How To Back Yourself To Create A Social Media Rocket Ship with Vanessa Cabrera - Ep107
How To Back Yourself To Create A Social Media Rocket Ship with Vanessa Cabrera - Ep107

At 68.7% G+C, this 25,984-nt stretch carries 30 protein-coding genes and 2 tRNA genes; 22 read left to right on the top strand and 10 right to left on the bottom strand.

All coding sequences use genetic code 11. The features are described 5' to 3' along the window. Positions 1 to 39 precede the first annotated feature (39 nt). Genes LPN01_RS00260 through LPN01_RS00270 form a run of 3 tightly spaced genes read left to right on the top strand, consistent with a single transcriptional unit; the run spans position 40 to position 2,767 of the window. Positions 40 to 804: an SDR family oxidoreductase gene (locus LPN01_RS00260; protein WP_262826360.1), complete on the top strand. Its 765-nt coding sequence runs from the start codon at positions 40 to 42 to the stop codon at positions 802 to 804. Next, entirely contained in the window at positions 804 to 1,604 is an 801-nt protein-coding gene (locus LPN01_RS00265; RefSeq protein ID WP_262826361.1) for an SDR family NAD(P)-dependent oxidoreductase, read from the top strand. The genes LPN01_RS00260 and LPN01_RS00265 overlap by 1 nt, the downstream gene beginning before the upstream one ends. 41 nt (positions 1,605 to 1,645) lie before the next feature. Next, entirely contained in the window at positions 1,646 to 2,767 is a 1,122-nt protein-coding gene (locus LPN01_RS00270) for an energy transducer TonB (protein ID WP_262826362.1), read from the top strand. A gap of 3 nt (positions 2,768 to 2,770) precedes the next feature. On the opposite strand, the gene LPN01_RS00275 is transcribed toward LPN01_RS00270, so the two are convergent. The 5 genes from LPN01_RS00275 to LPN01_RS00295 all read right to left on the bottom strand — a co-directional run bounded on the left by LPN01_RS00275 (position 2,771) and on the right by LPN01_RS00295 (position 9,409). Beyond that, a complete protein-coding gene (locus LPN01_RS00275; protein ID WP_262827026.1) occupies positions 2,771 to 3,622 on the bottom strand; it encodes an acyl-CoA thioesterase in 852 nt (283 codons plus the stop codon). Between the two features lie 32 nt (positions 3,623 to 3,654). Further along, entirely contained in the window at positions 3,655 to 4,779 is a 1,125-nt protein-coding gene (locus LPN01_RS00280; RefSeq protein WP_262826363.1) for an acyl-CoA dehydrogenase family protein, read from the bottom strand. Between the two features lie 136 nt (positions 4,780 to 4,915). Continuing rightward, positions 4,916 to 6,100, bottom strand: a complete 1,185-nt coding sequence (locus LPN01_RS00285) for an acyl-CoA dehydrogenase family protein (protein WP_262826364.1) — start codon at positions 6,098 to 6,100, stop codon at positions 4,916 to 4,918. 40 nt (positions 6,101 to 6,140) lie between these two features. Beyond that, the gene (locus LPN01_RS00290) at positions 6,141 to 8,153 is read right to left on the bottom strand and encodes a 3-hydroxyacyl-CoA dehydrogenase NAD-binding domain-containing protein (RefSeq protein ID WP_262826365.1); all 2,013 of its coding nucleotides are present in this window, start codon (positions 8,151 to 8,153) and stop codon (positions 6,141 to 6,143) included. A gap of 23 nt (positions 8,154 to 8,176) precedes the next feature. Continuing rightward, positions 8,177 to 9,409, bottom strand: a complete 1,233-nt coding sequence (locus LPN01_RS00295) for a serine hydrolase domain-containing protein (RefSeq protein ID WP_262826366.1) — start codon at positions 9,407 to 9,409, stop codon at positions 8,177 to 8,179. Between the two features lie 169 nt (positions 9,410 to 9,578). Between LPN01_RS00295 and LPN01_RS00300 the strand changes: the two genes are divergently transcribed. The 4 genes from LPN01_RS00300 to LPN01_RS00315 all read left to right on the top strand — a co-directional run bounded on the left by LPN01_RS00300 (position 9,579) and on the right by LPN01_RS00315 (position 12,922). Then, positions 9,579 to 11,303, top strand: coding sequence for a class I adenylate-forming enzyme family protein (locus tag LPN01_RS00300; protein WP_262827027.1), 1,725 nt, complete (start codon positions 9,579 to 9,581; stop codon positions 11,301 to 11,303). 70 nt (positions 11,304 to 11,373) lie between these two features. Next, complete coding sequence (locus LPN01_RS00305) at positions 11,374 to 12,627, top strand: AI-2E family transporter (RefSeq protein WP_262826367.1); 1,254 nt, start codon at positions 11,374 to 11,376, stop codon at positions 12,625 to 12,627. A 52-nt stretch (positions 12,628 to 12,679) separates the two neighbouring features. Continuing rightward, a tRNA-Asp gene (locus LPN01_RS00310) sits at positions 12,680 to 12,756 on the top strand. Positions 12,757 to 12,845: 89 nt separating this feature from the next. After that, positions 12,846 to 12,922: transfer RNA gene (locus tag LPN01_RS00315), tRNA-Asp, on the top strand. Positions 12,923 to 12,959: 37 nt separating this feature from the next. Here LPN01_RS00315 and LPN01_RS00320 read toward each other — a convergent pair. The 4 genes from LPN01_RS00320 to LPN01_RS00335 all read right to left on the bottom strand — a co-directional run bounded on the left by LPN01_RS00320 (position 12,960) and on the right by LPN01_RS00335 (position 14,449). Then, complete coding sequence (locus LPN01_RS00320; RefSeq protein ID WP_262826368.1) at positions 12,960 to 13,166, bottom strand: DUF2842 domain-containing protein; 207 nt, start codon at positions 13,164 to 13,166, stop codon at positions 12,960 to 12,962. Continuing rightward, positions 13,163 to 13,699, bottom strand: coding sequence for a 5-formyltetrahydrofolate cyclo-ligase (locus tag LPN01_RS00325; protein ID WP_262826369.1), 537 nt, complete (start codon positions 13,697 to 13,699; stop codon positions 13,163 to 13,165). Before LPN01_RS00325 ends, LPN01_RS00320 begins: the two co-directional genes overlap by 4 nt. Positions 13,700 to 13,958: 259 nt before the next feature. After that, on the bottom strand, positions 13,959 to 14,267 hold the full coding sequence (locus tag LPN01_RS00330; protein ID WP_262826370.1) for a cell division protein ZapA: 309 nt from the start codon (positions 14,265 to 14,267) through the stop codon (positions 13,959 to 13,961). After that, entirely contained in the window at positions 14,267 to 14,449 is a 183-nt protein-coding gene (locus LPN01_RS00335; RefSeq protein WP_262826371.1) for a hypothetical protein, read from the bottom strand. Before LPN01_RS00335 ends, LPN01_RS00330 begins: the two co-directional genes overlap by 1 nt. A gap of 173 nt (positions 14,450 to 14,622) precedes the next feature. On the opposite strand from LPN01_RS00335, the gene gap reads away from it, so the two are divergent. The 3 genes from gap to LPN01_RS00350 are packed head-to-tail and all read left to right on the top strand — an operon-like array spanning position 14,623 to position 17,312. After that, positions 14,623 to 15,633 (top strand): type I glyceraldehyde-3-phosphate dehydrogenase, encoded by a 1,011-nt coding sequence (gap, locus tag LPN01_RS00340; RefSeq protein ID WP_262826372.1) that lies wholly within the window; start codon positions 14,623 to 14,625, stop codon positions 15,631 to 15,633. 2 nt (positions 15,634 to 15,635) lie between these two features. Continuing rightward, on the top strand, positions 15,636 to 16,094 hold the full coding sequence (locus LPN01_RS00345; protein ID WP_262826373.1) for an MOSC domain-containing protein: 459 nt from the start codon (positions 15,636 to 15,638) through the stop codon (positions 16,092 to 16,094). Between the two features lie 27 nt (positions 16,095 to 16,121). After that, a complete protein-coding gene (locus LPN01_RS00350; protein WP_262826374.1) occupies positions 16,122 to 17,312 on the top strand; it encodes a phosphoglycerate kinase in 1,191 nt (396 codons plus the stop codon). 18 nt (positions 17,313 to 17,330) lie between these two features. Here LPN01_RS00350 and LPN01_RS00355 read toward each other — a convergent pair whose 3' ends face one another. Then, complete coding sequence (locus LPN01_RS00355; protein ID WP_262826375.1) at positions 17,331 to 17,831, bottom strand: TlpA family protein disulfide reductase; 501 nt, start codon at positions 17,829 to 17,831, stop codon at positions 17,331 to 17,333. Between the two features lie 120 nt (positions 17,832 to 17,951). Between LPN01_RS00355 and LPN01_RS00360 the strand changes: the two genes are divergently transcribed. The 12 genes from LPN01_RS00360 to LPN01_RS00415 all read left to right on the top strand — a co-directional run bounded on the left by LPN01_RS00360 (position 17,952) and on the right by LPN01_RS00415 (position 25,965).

Vanessa Cabrera was let go of her corporate job, only to find out she was pregnant with her first child and within the same week became a single parent - what a way to start your own business. Her passion, hustle and good fortune of finding a great strategic partner gave her the base to rapidly grow. In this podcast Vanessa shares rich insights into social media which every corporate escapee should pay attention to. There were lots of great takeaways in the episode, so grab that pen and notepad, and enjoy! Why is it important to focus on one or two key platforms for social media Why you should be growing your email list at the same time as growing social Why Instagram stories are so powerful How you get more speaking gigs by applying two simple but rarely used actions Why is it important to have multiple streams of income How to build your list from LinkedIn connections What are the best performing lead magnets/opt-ins? The value of day blocking Important Links & Mentions From This Episode: Vanessa's LinkedIn profile Vanessa on Twitter Vanessa’s Website Top 10 Ways to Grow Your List & Audience Acuity St. Jude Children's Research Hospital Constant Contact Leadpages WebinarNinja Amy Porterfield Podcast EPISODE TRANSCRIPTION: Announcer: Are you a corporate escapee and wasting valuable time attempting to figure challenges out on your own? Well, this podcast is for you. We bring you firsthand experiences of guests going through many of the struggles you face each and every day. We get real with no corporate BS, and now over to your host, Paul Higgins. Paul: Hello and welcome to corporate escapees, the podcast that takes you behind the scene of people who are successfully running their own businesses, hearing their war stories and motivations for making the jump from a corporate gig. I'm your host, Paul Higgins, and our guest today is someone who after years of working in corporate, met the perfect storm when she first started her new business, she found out she was pregnant and also her partner left her within a week, leaving her as a single mom with a new business. She talks about how she hustled her way through this. It was really inspiring. Also, she gives some really rich insights into email marketing and also social media marketing. So what I'll do now is hand you over to Vanessa Cabrera, welcome Vanessa Cabrera to the corporate escapees podcast. Brought to you by Build Live Give. So Vanessa, we're going to get to know lots about you today, but why don't we start with something your family and friends would know about you that we wouldn't. Vanessa: Oh my gosh. Okay. You hit me with a good one. All right. So let me see. I'll give you the scoop. Something funny that my friends, my close friends and family know about me that maybe others don't. Is that um, I'm. My last name is Cabrera. So I am Latina, but I oftentimes when I'm in a group of Latinos I oftentimes kind of like pretend not to understand Spanish, just to see if they're talking smack about me. True Story. Yeah. Paul: Very funny, very funny. And uh, have you ever had that situation where they were talking about you? Vanessa: I have, I have busted some. Let's just be real. Like girls can be catty. Okay. And women, we're no different. So yes, I have busted some, some people have called them out, some people I didn't. Um, but yeah, that's just something like funny I do. Paul: Yeah look I definitely, when we travel, especially at Italy, my wife's family's background is Italian, so she can't really speak it, but she can certainly understand it. And one day we've heard very, very entertaining conversations, especially when it comes to the local prices versus tourist price. It's like, hang on, I've just charged us three times the average. Vanessa: Yes Exactly, exactly. So you know what I'm talking about. Exactly. Paul: Brilliant. So what don't you tell us a little bit about your corporate escapee story? Vanessa: Yeah. Okay. So I, um, my background has been in marketing. I've been in marketing my whole career and as soon as I got out of college I was very blessed to be a marketing and communications manager for a trade association that represented the out of home entertainment industry. So think like Pacman, dartboards, jukeboxes, that kind of thing. Um, and so I loved it, loved every minute of it, and I'll be honest with you and your audience, it was, I'm second generation to that industry. So my dad totally hooked me up with that job straight out of college. And when I say Pacman paid for my college, it's true. My father's owed Pacman for like 30 years, so I loved it, loved every minute of it. Um, I was there for 10 years and was responsible for all their marketing, their website, events. I launched their email marketing program, which is when I graduated from college social media wasn't a part of what wasn't even in existence and totally dating myself, but email was launching. So that's where I really started was with email marketing. And from there I went to, um, after 10 years I loved it, but I needed something different. I needed a challenge and to be honest with you, Paul, I needed to make more money. So the gambling industry came into Chicago, which is where I'm from and let's just say we call gambling like amusements rich cousin, let's say slot machines are making much more money than Pacman is, right. So, so I got everything I wish for. I got a challenge. I got a ton more money and be careful what you wish for because I hated every minute of it. I went from loving my job to, you know, having the Sunday night blues to dreading Monday morning, and it was basically because it was a good old boys club. It was a very male-dominated industry. Right. And to be just honest with you, they just treated me not very well. They treated me like a secretary who, you know, a little girl that liked to play on Facebook, never really took me seriously, even though I was hired to be their marketing person, they treated me like a secretary. So I was like getting coffee and it just, there was other bad, bad stories that I won't even get into, but you could just imagine, you know, in a very male-dominated industry like gambling, like where really all the deals go down. It's not necessarily always in a boardroom. Right. So I was planning my escape and every night I would go home and I would work on my website and all that because I knew what I knew was valuable. I was, since the association days, people were always asking me, Vanessa, how are you doing this? How are you sending out these emails? How did you grow the Facebook page so quickly? You know, things like that. So I knew in the back of my mind that that's what I knew was valuable and so I was planning my escape, but unfortunately or fortunately the slot machine that they have for the marketplace was not the right product and I knew that. So I lost my job and about a week later I found out that I was pregnant and about a week after that, I found out that I was going to be a single mom, so my world got turned upside down within three weeks time. And I was like, how did this happen to me? Right. I did everything right, right. I went to school, I studied hard. You know, I, I'm, I'm a good worker. I pay my taxes, like, you know, all this stuff that we're supposed to do. And here I was, you know, jobless, pregnant and alone. So I don't know what to tell you, Paul. I just knew in my gut literally and figuratively, that this was gonna work. And so I didn't even touch my resume, I don't know what came over me. I'm like, you know, what, if I don't start my own business now, it's never gonna happen. So I did. I just put one foot in front of the other and just really worked my ass off for nine months straight. Obviously, I can't go out party. So I say I stayed home and continue to work on my website and you know, would speak in front of anybody who would listen. And it was just like really hustle and go time. So that's how I escaped. Paul: That's an amazing, amazing story. And, and what was it harder or easier than you expected when you, when you did finally start your own business? Vanessa: In the beginning, I think it was just, if it was somewhat easy just because I knew what I was doing when it came to marketing per se, right? Like you have to build an audience and you'd have to get your social media channels up and you know, all those things. So I think I was just in such a grind for nine months and I was like, okay, this is how I get clients. So, you know, when it's fear-based or the fact where I cannot fail, it's not just about me, it's now about my son. Um, it wasn't as hard as I thought it would be probably that first year. But to be honest with you, Paul, I was such in hustle mode because I couldn't fail. Um, that it came relatively easy to me. But that was only year one. Okay. And entrepreneurship. And now I'm, I'm proud to say I'm now in year six. I'm coming in and my sixth year, um, and it's, uh, you know, and I have a thriving consulting business. I have a waiting list of clients wanting to work with me. But if you would've told me this six years ago, I've been like, you're crazy. So it was a little easier for that first year. But again, for me specifically it was just because I knew what I had to do and I just kept pushing and grinding. But it wasn't always easy. Like, I had never worked this hard in my life. Now in your six, it's really a grind now. I love it because I love what I do, so I'm extremely blessed, but it's a lot of work. It's a lot of work to, to sustain the business. Paul: Yeah and with you know giving birth, etcetera. How did that transition occur? Did your clients stay with you or did that sort of interrupt the business? Vanessa: So I was planning ahead. I knew I would take two months off. Um, and to be honest with your audience, your listeners, when I was let go, I was a little saver. So I did have money in the bank. I thought I was always a little saver. Um, so for those who are wanting to escape, this is one piece of advice I would say save every dime you possibly can because you're going to need it because even though I saved, you know, that money goes quick. So I knew that I was going to take two months off after my son was born. Um, and like I said, I just kept grinding. I mean, there's pictures of me where I'm like very pregnant and you know, doing a seminar about email marketing back in the day. So it was just about getting, you know, building that list and getting in front of as many people as I could before I became, you know, a mom. Paul: Great. And what sort of help did you get along the way? Vanessa: So, uh, my, my email service provider tool, the tool I use to send out my emails is constant contact and so I have been a constant contact customer since 2001. I'm totally dating myself. So I've been in email marketing a very long time. Um, and so there was always local seminars about email marketing and social media and I would always go to them on behalf of the association. WelI got very chummy with the speaker and he was the first person I turned to when I lost my job. I'm like, okay, this is what I'm planning to do. And he said, Hey, do you know that there's a partners program that constant contact has? And I'm like, what? He's like, you'd be perfect for it. So it just so happens, right, everything happens for a reason. Um, the week I found out I was going to be let go the, within two weeks there was the first constant contact partners conference that was gonna be held in Boston. So I booked my ticket. It was the first plane business plane ticket I ever bought with my own money since that. Before then it was always, you know, my, my company paid for it. So I was like, Whoa, that's a big wake up call. I'm like, oh my gosh, I can't expense this. Right. So I went there and I'd say that was a huge help because they then helped me get some speaking gigs. Um, obviously I was telling constant contact that would, that's like the call to action at the end of the seminars. But to be honest with you, Paul, it's happened so organically because I was doing that anyways. Like I said, back from the association days when I first got our first email campaign where no one saw that had seen something like that before, like our board of directors and our members called me and was like, what is this? So, so I was already doing that. There are like, what, what is this? Oh, it's constant contact and I would just tell them what I was doing and how I did it. That's pretty much the monster help and I really got that really helped me in the beginning with partnering. Yeah, partnering with constant contact. Paul: Excellent. And we'll move now into the build section. So when someone says to you today, Vanessa, what do you do? How do you answer that? Vanessa: So, um, my go-to answer is I'm an online marketing consultant and I help small business owners, particularly women entrepreneurs. That kind of happened organically too, and it's probably because of my story and the style that I teach, but I helped them put together an online marketing plan. I see so many small businesses, solopreneurs and things like that on social media, but they're just posting, just to post. There's no real strategy on how to use these tools that are literally at our fingertips on how to sell, basically sell their products, sell their services. So that's, um, that's what I do. Paul: Great. And what do you know about coming up with social media plans that a few others don't? Vanessa: No, I think when I run into with all the clients I've had the pleasure of working with is that they, there's, there's so many options out there with social media that it gets overwhelming, right? It gets overwhelming for them and there's no plan. So I just like to really simplify marketing because it can be so overly complicated and if you just pick one or two social media platforms to focus on and master those because one of the things I've seen is that everyone's on every single social media platform on the planet, right? Like I have a strategy session with clients and I'm like, okay, tell me, you know where you live online. And so they're like, okay. So we have a Facebook page, we have a Facebook group, we have a LinkedIn profile, we have a LinkedIn business page where on twitter we have a YouTube channel and we are now on Instagram. Okay. How many of those can you sufficiently run effectively and putting out killer content? You can't. There's no. Unless you have a team. And I'm talking about like you know, small business owners that they're doing their own marketing. There's just no way. Right? So my first advice would be just to focus on one or two social media platforms that A, your target market is hanging out and B, that you actually enjoy. I think that's like a big myth that people think they have to be on twitter. Well if you hate twitter, right? And you know, then you have to be on there. Your audience is going to know they can smell the BS when someone doesn't like what they're doing. So I would say just to one or two social media channels, master those. And what I mean by master is that you actually bring in money with that you have a system that is actually bringing you clients and customers and then move onto another one. Paul: Look it's a great point. And I think, um, know let's use me as an example. So, you know, corporate escapees just like you is my key target audience and know that they're probably in all channels like you said, but um, if you were advising me which channels I should focus on, which, which are the key social media channels you would recommend? Vanessa: So my first question would be would be, what is your target audience? Paul: My target audience is probably slightly more male than female, but between 40 and 50 and you know, uh, either have left like you because of, you know, we'll let go. Um, because of something though, there was maybe a redundancy involved or they've just had enough and they want to spend more time with their family. So similar to you spend more time with your family and really being in control. Uh, so that's. Yeah. So they've all had a corporate background and now they're effectively running their own business. Vanessa: Yeah. So I would say just based off of that, that I, if I were you, I would stick to Linkedin, um, because when people are looking for an escape or looking for new jobs or things like that, they generally tend to go to LinkedIn if they're corporate backgrounds. And I've met several people who have seen my story and connected with me on LinkedIn. So I would focus on LinkedIn. For you, Paul, and then as well as your podcast. Paul: Great. Well, I'm glad you said that because I, uh, definitely because, you know, I had a facebook group, I had Instagram, I was the classic where I had everything. There's so many people listening right now are probably thinking, Oh gee, I'm like that as well to spread too thin. And they doubled down on LinkedIn. And I think with LinkedIn where you can also retweet, I think, you know, you don't have to that, that's quite easy. So look, that's great advice. And I really, you know, I know so many times in our community when people do double down, they get such a better improvement of being spread too thin. And, you know, other than being spread too thin, what are some of the other classic, um, mistakes that you see people make on social media? Vanessa: Well, I'd say using social media, you know, again, just to keep it simple is that, you know, it's phenomenal that we have all our social media channels. However, really what we want to use social media for is lead generating. That's it when you, when it comes down to it. Okay. And so, um, when you're first getting started or even if it's your third or fourth year in business is my advice is that you have to have an audience to sell to, right? I mean, I know it sounds, but like people get so focused on, you know, the numbers and the followers and you know, all of that where there needs to be some sort of system in place where they're continuing to grow their audience and their email list at the same time. So they actually have someone to sell stuff to you. I can't tell you how many times I have these phenomenal entrepreneurs and you know, they get a little bit disappointed because, you know, they only had about 10 people registered for the Webinar or whatnot. And then I asked them, okay, how big is your email list? And they say maybe 40 or 50, and then I'm like, okay, well how are we generating more people into that list? And they're like, well, I'm not. And so I'm like, okay, well let's just do the math. Right. So I would say like just a commonality is to use social media as a way to generate leads and by leads I mean to grow your email list at the same time. Paul: Yeah great. And we've got so many people and probably the people listening right now and say, look, you know, I've got really good connections based in LinkedIn, but I don't particularly own that and I have, I haven't converted that into my list. So what are some of the key tips you've got for getting people from LinkedIn into your list? Vanessa: Yeah. So nowadays it's all about content and providing real value to people to connect them with your expertise. Right? So you need to have some sort of opt-in, opt-in, Freebie or you know, a giveaway in exchange for their email address. Right. So you no longer can say join our newsletter, right? Just click here to join our newsletter. This is 2018. Okay. So you have to give them some sort of value in exchange for their email address. So that's it. Like a guide or a video tutorial or you know, whatever the case may be that you're an expert in. And then once you create that often right, that guide and set up your email automation, right, set up that welcome funnel. Then you'd have to put it out in the universe. Right. I've had so many clients where they have all this, but I'm like,...